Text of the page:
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TV Shows Fuelling the Rise of Immersive Experiences

Photo: Netflix, Stranger Things: The Experience

I start most Tuesday mornings, not with a typical marketing checklist, but instead by asking my manager what he thought of the latest episode of the hit TV show ‘The Last of Us.’ And it got me thinking, how do these insanely popular shows create such an immense fan following? Take Netflix’s show Wednesday, for example; this dominated my social feeds. Just three weeks after its release, the young adult series racked up a staggering billion hours’ worth of views, surpassing benchmarks led by Squid Game and Stranger Things 4. The character became a pop culture phenomenon, inspiring fashion and makeup styles, TikTokers, and even Lady Gaga. Proving that consumers want to live and breathe these TV shows, escalating the use of IP-based experiences!

More and more companies like Netflix and Disney are leveraging their intellectual property to create in-person experiences. While the concept of location and IP-based experiences isn’t necessarily new. With more and more entertainment companies and brands wanting to connect with fans in unique ways, experiences have become the pinnacle for increasing fan engagement, not to mention increasing revenue streams.

Take Disney Animation’s immersive experience, for instance, an innovative celebration that takes guests inside the greatest films of Walt Disney Animation Studios. It showcases 100 years of iconic movies, from Snow White to Encanto, and the creators behind them. Equipped with 60 projectors, bubble machines, and interactive animated floors, it has been such a hit that they are looking to expand to even more locations, including Las Vegas, Boston, Minneapolis, Detroit, Denver, Nashville, and more.

Experience Disney Animation like never before!

Then, there was the 2-day pop-up premiere of The Mandalorian in London’s Piccadilly Circus. A whole host of experiential activities were integrated into ‘The Forge’ experience recreating the blacksmith area on Planet Mandalore where Beskar is forged into Mandalorian armour and sabers. Fans were given ‘the chance to get a taste of the “Star Wars” galaxy,’ with a meet and greet from the main stars of the show, Pedro Pascal and Jon Favreau. Along with live music in a cantina bar and ‘droid-powered photo ops’’ using our latest technology, Glamdroid®, creating an insta-friendly reel wielding a Darksaber.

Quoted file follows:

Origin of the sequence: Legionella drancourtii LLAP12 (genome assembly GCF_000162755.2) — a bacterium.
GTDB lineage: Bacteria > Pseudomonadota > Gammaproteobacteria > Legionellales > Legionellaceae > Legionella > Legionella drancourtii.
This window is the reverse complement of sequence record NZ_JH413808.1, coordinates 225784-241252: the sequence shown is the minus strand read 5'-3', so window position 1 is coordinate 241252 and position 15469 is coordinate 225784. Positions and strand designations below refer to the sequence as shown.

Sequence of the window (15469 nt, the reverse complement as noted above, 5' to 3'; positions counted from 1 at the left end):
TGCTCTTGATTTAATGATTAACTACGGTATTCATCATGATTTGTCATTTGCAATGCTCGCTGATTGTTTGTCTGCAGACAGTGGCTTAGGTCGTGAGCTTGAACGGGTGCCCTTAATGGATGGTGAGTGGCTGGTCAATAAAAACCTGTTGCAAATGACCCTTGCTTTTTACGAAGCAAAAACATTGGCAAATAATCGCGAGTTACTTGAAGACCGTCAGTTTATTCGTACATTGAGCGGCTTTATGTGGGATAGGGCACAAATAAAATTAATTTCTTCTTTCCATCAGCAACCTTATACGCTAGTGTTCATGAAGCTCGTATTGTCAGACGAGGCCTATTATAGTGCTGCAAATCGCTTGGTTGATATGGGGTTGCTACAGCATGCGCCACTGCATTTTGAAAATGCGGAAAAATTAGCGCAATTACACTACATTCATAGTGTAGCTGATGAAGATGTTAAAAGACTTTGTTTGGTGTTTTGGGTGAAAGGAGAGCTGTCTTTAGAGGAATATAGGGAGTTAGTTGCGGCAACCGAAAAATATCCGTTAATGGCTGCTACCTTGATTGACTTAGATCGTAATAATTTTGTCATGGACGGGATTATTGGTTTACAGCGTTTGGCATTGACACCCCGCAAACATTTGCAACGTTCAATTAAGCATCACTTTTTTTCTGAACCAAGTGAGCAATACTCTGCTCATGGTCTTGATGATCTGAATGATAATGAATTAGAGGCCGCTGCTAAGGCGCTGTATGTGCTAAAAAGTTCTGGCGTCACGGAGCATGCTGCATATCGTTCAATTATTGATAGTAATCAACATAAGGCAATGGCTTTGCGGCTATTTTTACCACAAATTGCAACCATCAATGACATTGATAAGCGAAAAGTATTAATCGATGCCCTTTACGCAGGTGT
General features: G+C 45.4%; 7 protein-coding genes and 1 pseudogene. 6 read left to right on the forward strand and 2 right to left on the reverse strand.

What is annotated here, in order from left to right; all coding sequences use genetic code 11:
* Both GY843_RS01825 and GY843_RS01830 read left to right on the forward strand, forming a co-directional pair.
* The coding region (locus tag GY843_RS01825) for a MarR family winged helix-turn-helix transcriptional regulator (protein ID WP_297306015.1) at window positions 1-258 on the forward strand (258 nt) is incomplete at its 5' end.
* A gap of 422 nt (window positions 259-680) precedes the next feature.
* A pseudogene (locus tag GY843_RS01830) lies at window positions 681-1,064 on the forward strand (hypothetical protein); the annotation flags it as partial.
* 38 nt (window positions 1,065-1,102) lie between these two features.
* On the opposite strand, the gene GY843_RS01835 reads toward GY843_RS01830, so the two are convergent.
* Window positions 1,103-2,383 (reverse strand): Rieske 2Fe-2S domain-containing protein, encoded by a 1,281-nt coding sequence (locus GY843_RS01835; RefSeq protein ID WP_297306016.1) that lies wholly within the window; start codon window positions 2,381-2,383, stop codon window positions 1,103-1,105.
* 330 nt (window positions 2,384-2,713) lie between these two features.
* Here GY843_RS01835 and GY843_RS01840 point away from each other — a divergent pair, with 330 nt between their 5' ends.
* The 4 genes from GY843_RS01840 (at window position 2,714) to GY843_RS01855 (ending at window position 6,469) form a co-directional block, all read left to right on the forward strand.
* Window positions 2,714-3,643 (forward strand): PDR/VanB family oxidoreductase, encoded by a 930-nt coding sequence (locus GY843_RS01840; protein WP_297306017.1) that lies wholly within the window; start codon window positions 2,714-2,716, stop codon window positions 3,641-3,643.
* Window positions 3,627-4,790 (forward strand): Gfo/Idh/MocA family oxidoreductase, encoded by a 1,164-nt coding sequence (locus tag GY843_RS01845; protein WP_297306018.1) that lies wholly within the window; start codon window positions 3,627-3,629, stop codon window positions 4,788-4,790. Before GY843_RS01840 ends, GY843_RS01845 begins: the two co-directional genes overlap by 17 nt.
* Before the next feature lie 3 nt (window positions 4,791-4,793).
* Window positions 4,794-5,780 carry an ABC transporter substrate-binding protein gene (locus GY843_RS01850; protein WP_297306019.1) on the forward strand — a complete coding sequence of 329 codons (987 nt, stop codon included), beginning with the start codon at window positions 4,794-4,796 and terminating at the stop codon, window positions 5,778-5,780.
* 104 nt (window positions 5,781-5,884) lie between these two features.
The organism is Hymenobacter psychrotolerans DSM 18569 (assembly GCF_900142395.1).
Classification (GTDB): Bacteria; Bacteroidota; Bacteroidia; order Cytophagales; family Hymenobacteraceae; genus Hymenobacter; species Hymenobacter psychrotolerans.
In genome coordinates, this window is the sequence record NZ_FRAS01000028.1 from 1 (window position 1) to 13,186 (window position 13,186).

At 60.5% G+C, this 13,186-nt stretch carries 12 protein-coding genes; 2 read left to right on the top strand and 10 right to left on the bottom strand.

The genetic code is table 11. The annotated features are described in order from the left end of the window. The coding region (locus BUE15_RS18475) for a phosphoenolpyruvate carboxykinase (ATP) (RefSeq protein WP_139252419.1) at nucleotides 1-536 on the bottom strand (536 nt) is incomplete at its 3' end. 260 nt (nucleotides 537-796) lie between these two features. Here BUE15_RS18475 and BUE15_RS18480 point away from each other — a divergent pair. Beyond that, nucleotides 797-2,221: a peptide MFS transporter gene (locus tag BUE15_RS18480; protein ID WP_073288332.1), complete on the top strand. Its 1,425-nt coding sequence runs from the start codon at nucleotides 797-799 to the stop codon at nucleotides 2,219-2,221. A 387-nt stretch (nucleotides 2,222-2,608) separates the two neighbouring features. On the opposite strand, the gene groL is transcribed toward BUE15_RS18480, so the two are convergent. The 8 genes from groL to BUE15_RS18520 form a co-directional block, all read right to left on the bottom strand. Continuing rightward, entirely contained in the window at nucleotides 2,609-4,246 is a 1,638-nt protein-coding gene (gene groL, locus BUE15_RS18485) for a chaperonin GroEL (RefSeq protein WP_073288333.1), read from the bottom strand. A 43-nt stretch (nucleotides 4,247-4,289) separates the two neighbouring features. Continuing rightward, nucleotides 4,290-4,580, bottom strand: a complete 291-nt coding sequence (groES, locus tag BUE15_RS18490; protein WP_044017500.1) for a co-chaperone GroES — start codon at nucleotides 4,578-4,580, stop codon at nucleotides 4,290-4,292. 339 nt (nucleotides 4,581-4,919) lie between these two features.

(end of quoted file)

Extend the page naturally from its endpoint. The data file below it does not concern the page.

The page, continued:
But it’s not just Disney getting in on the action. Sky held an activation at the UK’s most popular convention, Comic Con, to promote the release of their new Sky Original film, The Amazing Maurice. The stand recreated the home of Maurice and used our Human Hologram experience to give fans an interactive moment with the main characters. The activation harnessed the power of engagement through an emotional level and left a lasting impression, which is the ultimate goal of creating IP-based experiences.

Meanwhile, Netflix and Fever have partnered to create a global Stranger Things Live Experience. Where fans enjoy two separate elements of the show: a one-hour immersive experience set in the Hawkins Lab (including a trip to the Upside-Down), featuring a brand-new storyline. The experience involves VR and special effects as well as being brought to life by actors. Followed by a trip to The Mix Tape – as its name might suggest, its an 80’s themed area that recreates several scenes from the TV show, including Scoops Ahoy-themed ice cream parlour and a video game arcade where you can try and beat MadMax’s score. There’s even a Rink-O-Mania too! So far, the experience has been available in New York, San Francisco, London, and Atlanta, but it’s continuing to travel the world, giving fans the chance to nominate their cities, highlighting the growth of these concepts in the immersive experience industry as a whole.

Friends. Don’t. Lie. Friends have fun (and eat pizza from Surfer Boy’s truck)

Universal Parks and Resorts are also planning to branch out, building a year-round horror experience that brings characters to life from Frankenstein, Dracula, The Mummy, and The Wolf Man, marking the first time that Universal has created a permanent horror experience beyond its theme parks.

Now back to the topic that inspired this article. The Last of Us. The show has a dedicated fan engagement strategy using in-person experiences, including a pre-premiere experiential screening series. A key stop along the series’ experiential journey was a series of six New York City screenings at Angelika Film Center, where VIP influencers and fans entered an immersive, in-world experience resembling an outpost for the show’s revolutionary militia group, the Fireflies. It was staged like a set from the series, including several characters, vintage props, and mushroom-themed food and beverage linked to the show’s zombie-like creatures infected by a mutated Cordyceps fungus. Additional experiential touchpoints included a photo experience featuring a dead ‘infected’ attached to a faux wall, built from the same 3D scans used in the series, in order to create the most shocking and social-worthy content. The pre-marketing strategy led to the show’s debut on Jan. 15, becoming the network’s second most-viewed in a decade.

These IP-driven experiences are just the beginning of what promises to be a whole new world of immersive entertainment, with the potential for ground breaking, interactive experiences that blur the lines between fantasy and reality.

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